On World Bee Day, Mr McCarthy shares a spring update on the Prep School’s bee hives.
It’s been a late start to the beekeeping season with the bluebells still out in force in the Brendon Hills offsite school apiary. However we are now on full alert for swarming. Swarming is the process by which a new honey bee colony is formed when the queen bee leaves the colony with a large group of worker bees. In the prime swarm, about 60% of the worker bees leave the original hive location with the old queen. Beekeepers want to artificially manage this natural behaviour so that bees are not lost and the honey harvest not affected.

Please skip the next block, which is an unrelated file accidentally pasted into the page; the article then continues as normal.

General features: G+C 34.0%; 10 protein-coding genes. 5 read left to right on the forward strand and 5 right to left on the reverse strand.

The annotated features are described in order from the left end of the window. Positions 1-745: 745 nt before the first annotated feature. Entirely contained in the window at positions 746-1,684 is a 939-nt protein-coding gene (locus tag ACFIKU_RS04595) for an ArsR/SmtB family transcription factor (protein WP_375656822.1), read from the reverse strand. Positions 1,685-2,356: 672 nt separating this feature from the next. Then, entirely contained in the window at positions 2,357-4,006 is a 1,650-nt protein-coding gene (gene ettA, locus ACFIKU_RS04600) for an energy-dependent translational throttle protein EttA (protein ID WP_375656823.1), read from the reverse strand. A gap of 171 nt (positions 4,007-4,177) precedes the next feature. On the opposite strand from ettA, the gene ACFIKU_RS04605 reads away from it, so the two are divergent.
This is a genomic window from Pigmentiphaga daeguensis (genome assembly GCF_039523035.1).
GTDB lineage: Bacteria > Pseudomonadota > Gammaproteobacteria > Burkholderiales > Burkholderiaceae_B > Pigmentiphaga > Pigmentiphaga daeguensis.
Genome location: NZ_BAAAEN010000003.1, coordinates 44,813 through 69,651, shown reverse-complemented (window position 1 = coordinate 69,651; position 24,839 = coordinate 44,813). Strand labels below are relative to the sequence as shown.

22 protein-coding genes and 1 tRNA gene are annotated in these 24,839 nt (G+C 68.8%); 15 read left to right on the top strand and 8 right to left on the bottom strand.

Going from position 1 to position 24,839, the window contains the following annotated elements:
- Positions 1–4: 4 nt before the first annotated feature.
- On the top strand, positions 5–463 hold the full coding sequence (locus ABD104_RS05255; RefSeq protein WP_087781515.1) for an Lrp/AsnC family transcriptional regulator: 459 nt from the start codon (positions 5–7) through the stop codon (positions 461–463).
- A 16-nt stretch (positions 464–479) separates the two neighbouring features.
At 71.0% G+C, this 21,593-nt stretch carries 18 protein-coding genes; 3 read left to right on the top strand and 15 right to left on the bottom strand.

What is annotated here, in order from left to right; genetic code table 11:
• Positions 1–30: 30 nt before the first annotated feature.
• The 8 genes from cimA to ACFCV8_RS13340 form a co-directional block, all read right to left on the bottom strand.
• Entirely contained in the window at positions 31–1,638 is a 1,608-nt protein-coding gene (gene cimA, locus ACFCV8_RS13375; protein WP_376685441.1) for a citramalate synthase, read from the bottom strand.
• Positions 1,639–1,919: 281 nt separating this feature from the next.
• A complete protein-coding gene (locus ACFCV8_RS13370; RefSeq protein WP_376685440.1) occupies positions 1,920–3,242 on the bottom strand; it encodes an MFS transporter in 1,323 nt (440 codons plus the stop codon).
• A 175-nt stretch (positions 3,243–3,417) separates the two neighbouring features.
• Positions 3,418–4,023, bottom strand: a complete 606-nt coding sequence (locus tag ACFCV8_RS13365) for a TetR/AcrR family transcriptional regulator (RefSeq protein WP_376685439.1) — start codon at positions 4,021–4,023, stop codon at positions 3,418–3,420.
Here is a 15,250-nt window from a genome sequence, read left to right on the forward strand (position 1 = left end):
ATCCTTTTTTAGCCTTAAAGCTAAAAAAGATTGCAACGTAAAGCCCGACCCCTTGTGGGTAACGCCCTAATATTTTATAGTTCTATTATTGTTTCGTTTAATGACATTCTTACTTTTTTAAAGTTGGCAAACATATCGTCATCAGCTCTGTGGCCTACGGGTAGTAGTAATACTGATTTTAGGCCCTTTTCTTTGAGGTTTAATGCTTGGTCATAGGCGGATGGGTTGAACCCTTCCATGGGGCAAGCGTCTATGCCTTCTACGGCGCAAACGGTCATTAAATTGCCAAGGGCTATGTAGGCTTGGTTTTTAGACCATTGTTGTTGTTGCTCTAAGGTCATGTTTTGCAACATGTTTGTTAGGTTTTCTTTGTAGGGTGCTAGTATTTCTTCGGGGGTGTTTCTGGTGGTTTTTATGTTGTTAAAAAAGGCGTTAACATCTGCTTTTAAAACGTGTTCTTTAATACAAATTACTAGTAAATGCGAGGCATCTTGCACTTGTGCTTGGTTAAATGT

We have already carried out two artificial swarms using the nucleus method and getting stung in the process, a constant reminder that we need to be gentle when handling bees. In this process we look for the tell-tale swarming signs of charged queen ‘cups’, when egg or larvae swimming in Royal Jelly are present in a cell. When the colony looks as though it’s preparing to swarm we remove the old queen, some stores and some bees into a nucleus hive (half the size of a small hive). This keeps the queen safe in case things go awry with the original colony. We then returned a week later and removed all but one queen cell in the original colony. The virgin queen emerges, mates, returns and starts laying. A month or so after starting the original colony is headed by a new queen and now we have two ‘spare’ building up in the nucleus box. We will likely build up another hive over the winter and gift a swarm to other beekeepers.Categories: Blog